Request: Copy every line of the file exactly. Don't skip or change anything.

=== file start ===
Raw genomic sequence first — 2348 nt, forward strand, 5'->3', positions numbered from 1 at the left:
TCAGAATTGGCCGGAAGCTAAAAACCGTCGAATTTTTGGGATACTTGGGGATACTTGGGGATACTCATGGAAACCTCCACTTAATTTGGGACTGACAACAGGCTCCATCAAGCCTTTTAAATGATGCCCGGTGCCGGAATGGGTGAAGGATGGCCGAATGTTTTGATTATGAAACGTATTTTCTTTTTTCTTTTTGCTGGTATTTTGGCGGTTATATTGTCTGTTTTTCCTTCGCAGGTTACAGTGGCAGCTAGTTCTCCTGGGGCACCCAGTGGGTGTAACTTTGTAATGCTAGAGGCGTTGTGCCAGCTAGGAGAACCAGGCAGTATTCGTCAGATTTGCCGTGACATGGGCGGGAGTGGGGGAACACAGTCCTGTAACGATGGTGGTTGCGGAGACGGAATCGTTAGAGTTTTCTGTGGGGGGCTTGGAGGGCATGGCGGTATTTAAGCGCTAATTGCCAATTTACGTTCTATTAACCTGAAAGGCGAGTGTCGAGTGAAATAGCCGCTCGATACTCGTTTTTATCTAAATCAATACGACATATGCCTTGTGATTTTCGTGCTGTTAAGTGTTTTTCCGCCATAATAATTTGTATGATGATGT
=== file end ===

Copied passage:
Raw genomic sequence first — 2348 nt, forward strand, 5'->3', positions numbered from 1 at the left:
TCAGAATTGGCCGGAAGCTAAAAACCGTCGAATTTTTGGGATACTTGGGGATACTTGGGGATACTCATGGAAACCTCCACTTAATTTGGGACTGACAACAGGCTCCATCAAGCCTTTTAAATGATGCCCGGTGCCGGAATGGGTGAAGGATGGCCGAATGTTTTGATTATGAAACGTATTTTCTTTTTTCTTTTTGCTGGTATTTTGGCGGTTATATTGTCTGTTTTTCCTTCGCAGGTTACAGTGGCAGCTAGTTCTCCTGGGGCACCCAGTGGGTGTAACTTTGTAATGCTAGAGGCGTTGTGCCAGCTAGGAGAACCAGGCAGTATTCGTCAGATTTGCCGTGACATGGGCGGGAGTGGGGGAACACAGTCCTGTAACGATGGTGGTTGCGGAGACGGAATCGTTAGAGTTTTCTGTGGGGGGCTTGGAGGGCATGGCGGTATTTAAGCGCTAATTGCCAATTTACGTTCTATTAACCTGAAAGGCGAGTGTCGAGTGAAATAGCCGCTCGATACTCGTTTTTATCTAAATCAATACGACATATGCCTTGTGATTTTCGTGCTGTTAAGTGTTTTTCCGCCATAATAATTTGTATGATGATGT